Indianapolis to pursue legal action against opioid manufacturers, distributors

Press conference announcing move to sue opioid manufacturers and distributors on Oct. 5, 2017. (WISH photo)

INDIANAPOLIS (WISH) – The city of Indianapolis on Thursday announced it will file a lawsuit against opioid manufacturers and distributors.

Mayor Joe Hogsett announced Thursday morning that the law firm of Cohen & Malad, LLP has been hired to pursue the legal action. Lead attorney Irwin Levin alleges the billion-dollar companies misled patients into thinking their pain medications were not addictive, to increase sales.

“We see that the industry took a drug that was orginally prescribed only for end of life palliative care, cancer treatment, and they marketed it for chronic pain,” said Levin.

Hogsett says their pain pill addiction led to other addictions, like heroin which increased the number of overdose deaths. 

“They all sought relief from pain and were instead administered addiction,” said Mayor Hogsett.

Nearly 350 people died as a result of opioid addiction in Marion County in 2016. It’s the highest number of overdose deaths to date in Marion County, but it doesn’t appear to be slowing down. In 2017 alone, Narcan, used to give naxolone to revive someone suffering from an overdose, has been administered more than 1,600 times. That’s a pace that will top last year’s record-high administrations of naxolone.

During a news conference Thursday morning, Mayor Hogsett and Levin placed blame on manufacturing and distributing companies like Purdue Pharma, Endo Health, Teva Pharmeceuticals, Cardinal Health, McKesson Corporation and AmerisourceBergen.

Levin listed OxyContin and oxycodone as examples of prescription pain medications that are of particular concern. He said Suboxone and methadone would not be included in the lawsuit.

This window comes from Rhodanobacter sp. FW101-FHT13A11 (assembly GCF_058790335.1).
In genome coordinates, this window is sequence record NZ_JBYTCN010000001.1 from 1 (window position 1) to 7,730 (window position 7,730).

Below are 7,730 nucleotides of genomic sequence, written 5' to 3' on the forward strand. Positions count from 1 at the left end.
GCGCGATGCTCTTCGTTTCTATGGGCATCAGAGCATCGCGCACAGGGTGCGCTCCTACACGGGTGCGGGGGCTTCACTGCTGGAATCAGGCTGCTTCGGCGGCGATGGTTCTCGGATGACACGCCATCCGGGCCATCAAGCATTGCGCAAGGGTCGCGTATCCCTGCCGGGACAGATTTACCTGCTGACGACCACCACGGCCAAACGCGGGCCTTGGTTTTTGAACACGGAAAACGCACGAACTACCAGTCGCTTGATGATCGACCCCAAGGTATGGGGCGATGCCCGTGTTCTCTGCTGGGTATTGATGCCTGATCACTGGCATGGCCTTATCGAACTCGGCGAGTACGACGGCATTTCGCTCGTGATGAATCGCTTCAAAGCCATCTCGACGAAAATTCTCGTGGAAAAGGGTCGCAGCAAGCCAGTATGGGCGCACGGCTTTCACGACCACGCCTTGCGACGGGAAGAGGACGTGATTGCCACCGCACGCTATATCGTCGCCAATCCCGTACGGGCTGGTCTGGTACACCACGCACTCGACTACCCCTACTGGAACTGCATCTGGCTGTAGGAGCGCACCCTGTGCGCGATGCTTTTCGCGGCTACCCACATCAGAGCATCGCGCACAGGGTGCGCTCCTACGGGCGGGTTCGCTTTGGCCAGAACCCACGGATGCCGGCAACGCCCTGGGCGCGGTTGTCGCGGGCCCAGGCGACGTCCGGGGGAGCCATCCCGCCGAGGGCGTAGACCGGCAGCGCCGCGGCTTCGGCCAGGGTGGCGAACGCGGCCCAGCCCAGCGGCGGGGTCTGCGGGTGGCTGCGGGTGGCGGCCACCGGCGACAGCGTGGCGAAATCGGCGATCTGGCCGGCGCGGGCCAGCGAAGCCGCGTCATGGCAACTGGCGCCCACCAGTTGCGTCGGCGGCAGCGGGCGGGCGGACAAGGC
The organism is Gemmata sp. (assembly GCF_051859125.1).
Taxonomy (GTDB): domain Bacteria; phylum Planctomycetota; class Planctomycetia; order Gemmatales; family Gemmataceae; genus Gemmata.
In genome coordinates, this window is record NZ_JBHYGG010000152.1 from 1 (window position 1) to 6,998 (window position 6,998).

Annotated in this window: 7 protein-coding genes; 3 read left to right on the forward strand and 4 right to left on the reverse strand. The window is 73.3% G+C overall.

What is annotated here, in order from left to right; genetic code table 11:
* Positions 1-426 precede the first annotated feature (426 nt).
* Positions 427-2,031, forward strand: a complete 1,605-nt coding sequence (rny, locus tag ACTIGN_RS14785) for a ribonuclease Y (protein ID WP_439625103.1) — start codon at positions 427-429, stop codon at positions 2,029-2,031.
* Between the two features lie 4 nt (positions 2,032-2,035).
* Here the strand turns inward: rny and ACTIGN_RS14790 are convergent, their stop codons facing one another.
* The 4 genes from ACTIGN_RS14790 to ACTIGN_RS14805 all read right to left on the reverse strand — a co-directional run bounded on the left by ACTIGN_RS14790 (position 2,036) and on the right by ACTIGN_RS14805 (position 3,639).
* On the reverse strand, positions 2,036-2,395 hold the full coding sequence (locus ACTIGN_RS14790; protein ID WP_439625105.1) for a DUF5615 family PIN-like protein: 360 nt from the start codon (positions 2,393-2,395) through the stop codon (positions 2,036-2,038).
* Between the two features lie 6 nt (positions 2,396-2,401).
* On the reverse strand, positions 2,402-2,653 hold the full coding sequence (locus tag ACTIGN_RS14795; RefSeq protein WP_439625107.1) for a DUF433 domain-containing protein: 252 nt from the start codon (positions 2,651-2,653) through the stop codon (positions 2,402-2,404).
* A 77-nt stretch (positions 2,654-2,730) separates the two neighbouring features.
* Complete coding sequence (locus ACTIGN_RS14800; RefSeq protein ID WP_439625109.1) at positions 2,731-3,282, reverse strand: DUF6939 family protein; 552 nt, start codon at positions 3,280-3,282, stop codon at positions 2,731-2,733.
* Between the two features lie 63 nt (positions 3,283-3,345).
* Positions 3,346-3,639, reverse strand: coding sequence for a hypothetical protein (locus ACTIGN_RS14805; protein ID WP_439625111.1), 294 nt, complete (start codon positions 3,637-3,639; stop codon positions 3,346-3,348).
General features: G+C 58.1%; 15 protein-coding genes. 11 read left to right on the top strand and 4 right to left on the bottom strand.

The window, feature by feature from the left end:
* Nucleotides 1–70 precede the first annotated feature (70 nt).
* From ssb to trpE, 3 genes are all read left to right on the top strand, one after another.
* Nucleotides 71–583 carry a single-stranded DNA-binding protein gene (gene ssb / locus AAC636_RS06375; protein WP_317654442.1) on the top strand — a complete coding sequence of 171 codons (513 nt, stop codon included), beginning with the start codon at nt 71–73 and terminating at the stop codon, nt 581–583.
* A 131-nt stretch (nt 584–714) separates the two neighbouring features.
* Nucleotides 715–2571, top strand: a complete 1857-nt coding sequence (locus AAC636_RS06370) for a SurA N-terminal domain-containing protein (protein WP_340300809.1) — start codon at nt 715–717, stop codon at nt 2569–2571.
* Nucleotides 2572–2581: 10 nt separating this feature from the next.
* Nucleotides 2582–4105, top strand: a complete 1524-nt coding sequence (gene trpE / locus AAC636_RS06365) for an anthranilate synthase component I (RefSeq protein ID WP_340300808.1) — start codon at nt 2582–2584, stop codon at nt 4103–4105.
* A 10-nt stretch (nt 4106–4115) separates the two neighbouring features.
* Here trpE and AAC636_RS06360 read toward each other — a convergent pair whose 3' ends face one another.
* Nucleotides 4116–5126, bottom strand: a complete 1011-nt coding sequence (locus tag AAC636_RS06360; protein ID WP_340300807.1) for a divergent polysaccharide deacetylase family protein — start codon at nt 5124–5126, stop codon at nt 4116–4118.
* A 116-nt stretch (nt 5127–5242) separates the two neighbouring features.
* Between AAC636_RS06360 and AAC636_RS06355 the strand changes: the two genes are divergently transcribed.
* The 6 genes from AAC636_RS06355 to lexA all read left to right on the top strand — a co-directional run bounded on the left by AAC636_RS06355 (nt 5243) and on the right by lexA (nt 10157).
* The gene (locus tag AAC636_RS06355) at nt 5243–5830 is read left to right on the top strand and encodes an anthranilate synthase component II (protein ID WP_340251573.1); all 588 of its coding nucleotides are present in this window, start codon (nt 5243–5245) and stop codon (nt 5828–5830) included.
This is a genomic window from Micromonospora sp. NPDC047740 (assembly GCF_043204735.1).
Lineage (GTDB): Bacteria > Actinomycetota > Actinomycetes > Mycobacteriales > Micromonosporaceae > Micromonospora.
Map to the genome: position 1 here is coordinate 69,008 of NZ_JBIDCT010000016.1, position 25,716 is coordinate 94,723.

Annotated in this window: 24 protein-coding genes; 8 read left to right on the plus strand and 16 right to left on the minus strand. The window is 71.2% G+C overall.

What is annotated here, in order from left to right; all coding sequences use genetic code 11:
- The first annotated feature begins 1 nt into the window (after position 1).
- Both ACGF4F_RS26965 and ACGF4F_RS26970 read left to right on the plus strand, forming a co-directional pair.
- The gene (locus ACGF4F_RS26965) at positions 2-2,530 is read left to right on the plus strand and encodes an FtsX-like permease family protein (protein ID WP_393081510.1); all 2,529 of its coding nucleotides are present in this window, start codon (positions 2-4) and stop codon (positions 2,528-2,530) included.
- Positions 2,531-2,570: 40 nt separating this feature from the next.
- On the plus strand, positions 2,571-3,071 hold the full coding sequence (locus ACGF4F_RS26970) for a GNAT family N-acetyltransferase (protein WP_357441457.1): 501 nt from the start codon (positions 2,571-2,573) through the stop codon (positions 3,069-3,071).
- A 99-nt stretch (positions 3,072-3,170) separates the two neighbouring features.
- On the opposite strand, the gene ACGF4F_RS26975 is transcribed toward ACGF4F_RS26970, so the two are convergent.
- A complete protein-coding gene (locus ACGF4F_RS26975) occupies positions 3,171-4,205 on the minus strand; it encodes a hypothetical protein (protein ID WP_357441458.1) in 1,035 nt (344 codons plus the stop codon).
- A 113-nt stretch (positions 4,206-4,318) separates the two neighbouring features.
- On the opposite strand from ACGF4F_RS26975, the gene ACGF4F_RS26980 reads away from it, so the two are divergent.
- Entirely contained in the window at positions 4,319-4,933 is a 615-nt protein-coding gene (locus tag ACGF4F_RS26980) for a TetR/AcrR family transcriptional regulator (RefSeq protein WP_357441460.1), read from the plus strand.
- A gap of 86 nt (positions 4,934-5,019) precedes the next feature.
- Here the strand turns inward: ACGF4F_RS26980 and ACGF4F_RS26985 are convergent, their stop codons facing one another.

“These potential defendants spread the false message that opioids were safe for chronic pain and not addictive,” Levin alleges.

Levin says the companies have legal obligations to report suspicious opioid orders: “They saw unquestionably suspicious orders of opioids but turned a blind eye to their legal duties and obligations to stop and report those orders.”

The suit will seek damages for what the city has had to pay for extra resources, such as paying police to respond to drug-related incidents or overdoses, social services and the Narcan used to revive people who have overdosed.

“Just the cost of Narcan for the county over the past year is astronomical,” said Levin. He couldn’t give a dollar amount but said, “When you drill down and you look at everything the city has paid, it’s a lot of money. There’s a lot of need going forward.”

They city is also looking for what they call forward relief — to cover the cost of resources they need to move forward.

They accused the companies of being motivated by money, saying three of the distributors make up nearly 90 percent of the opioid market, raking in more than $100 billion last year alone.

“Corporate executives were concerned with profits over people,” Mayor Hogsett said.

The city has said they will only pay Cohen and Malad if they receive money in the suit and in that case, the law firm would receive one-third of the funds awarded in the judgment. Indianapolis is the first city to pursue legal action against opioid manufacturers and distributors.

Following the announcement of the lawsuit, 24-Hour News 8 reached out to the manufacturers and distributors mentioned named by the city and received statements, as follow.

Purdue Pharma: